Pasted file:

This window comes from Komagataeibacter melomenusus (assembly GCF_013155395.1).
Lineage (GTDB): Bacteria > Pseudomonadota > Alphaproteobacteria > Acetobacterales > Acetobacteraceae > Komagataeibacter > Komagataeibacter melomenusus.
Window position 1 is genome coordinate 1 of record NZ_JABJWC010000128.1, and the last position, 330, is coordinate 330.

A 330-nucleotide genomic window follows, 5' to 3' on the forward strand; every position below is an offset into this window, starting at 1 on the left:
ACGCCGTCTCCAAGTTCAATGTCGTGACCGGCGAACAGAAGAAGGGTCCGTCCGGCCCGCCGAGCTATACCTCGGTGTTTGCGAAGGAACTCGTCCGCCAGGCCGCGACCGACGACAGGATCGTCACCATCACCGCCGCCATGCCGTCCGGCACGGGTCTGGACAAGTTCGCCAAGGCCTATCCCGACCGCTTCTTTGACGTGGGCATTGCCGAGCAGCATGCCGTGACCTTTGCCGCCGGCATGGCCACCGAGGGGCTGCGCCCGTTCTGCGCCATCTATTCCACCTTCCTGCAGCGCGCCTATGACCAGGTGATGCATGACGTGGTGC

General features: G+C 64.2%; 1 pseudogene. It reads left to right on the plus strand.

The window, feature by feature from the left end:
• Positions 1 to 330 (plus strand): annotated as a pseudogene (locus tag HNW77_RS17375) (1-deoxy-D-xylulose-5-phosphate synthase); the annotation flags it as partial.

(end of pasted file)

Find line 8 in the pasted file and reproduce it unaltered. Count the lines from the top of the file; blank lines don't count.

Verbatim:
• Positions 1 to 330 (plus strand): annotated as a pseudogene (locus tag HNW77_RS17375) (1-deoxy-D-xylulose-5-phosphate synthase); the annotation flags it as partial.